We have all been there. We become confident in our ability to care for our houseplants; we collect and collect and maybe gain some praise [from] friends and family for our green thumb. Then we look around and notice a plant has dropped a leaf – or two. Maybe your leaves just keep yellowing. You check the soil; you treat for pests. You try to combat any rot. You might give it more, or less, light and humidity. You have done everything, and yet, your houseplant dies. Times like this I have to remind myself that everyone kills plants from time to time, and that everyone gets a yellow leaf.
I have kept houseplants for years now, and the vast majority of them seem to thrive, but everyone, even me, has killed a cactus. While every dead houseplant in your home can be a learning experience, sometimes it can also be better to just move on, nobody is perfect.
Most recently, I put a slowly dying Calathea Medallion out on my deck to die. It is down to a couple yellowing leaves and I have lost all hope of reviving it. Part of me is relieved – this plant was more of a stress than a joy and I don’t have to worry any more. The other part of me is disappointed I couldn’t save it – a blow to my planty confidence.
I learned from this though – I learned that for this plant consistent humidity is more important than high humidity. I learned to resist repotting any Calathea unless absolutely necessary. And I learned to keep this plant far away from any drafts or vents – keep it well off the floor.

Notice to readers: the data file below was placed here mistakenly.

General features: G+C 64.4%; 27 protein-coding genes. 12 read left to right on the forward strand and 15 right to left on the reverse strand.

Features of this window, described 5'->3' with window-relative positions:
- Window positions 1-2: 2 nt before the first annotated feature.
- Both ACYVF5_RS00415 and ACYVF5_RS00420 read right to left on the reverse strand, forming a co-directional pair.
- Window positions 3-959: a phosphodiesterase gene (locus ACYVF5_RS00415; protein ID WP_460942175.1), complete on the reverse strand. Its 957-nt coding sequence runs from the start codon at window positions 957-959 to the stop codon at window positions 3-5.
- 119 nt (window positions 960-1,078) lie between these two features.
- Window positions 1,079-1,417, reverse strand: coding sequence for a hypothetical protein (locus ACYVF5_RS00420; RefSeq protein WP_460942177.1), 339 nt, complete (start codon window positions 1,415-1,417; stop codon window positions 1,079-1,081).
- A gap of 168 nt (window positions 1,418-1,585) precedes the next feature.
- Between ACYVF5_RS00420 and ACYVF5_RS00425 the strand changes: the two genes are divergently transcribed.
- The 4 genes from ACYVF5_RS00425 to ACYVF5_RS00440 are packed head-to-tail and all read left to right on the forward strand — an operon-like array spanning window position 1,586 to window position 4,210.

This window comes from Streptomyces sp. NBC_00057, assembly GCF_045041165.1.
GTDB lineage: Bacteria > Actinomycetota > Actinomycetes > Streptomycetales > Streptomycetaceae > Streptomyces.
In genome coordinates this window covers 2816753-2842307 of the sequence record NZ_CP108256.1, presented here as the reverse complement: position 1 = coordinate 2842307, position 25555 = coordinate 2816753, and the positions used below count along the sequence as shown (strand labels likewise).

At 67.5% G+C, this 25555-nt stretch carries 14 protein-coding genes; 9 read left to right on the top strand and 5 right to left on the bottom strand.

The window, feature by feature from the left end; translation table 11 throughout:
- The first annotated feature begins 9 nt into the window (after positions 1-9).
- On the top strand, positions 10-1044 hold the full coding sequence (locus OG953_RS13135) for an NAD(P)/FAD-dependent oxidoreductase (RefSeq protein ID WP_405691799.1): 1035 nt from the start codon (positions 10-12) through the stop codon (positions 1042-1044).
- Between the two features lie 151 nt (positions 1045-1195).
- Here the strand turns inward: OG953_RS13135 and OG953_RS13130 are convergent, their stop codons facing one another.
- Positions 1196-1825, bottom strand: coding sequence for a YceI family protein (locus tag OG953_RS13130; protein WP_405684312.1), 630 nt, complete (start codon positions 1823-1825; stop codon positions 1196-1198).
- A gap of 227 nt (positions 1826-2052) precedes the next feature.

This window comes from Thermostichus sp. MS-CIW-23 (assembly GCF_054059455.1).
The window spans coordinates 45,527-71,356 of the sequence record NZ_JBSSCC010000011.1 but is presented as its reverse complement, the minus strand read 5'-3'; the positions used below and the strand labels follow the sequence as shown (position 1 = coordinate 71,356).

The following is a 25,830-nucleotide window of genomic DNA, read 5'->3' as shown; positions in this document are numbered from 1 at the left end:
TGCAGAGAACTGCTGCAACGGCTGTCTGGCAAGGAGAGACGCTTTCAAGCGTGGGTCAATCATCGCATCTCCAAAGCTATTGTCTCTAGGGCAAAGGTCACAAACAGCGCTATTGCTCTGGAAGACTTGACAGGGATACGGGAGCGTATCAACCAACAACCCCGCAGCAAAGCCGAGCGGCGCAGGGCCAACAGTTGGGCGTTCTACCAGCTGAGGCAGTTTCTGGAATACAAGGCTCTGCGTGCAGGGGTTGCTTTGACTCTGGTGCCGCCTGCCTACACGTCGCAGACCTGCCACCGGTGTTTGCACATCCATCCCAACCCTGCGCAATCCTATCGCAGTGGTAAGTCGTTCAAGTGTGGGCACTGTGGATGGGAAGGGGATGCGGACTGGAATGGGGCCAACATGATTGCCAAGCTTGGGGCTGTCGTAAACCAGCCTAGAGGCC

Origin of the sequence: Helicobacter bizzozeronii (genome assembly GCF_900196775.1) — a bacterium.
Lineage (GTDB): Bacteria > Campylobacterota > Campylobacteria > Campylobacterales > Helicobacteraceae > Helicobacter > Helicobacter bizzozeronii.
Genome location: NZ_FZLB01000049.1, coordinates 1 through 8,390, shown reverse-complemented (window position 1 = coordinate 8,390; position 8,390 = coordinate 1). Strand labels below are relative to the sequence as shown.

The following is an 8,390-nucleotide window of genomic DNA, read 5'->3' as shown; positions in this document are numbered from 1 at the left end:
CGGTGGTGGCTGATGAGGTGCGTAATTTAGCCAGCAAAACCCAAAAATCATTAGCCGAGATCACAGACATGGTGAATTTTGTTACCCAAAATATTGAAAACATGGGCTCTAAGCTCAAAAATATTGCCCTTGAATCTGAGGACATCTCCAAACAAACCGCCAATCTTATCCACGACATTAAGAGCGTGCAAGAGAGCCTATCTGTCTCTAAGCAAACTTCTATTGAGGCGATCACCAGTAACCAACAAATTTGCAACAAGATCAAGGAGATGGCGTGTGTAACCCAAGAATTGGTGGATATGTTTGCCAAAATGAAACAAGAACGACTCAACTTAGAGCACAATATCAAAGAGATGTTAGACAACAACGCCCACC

Other house plants I’ve killed – a few cacti, a Philodendron Hope, a Stromanthe Triostar, a Red Maranta, a Hoya Cornosa Compacta, a Birds Nest Fern, a String of Pearls, and every succulent I have ever owned.
Causes of death? I have lost plants to thrips, aphids, root rot, and underwatering. While it is embarrassing to admit such loss, it also re-affirms that every plant parent makes mistakes, and is just learning as they go. I learned, for instance, that I should not own succulents.
Plant ownership is a constant learning experience – for everyone. Trial and error is one of the best ways to improve your indoor gardening and imperfection is inevitable. Besides – if you do lose a plant, it just means that you have some space to buy a new one!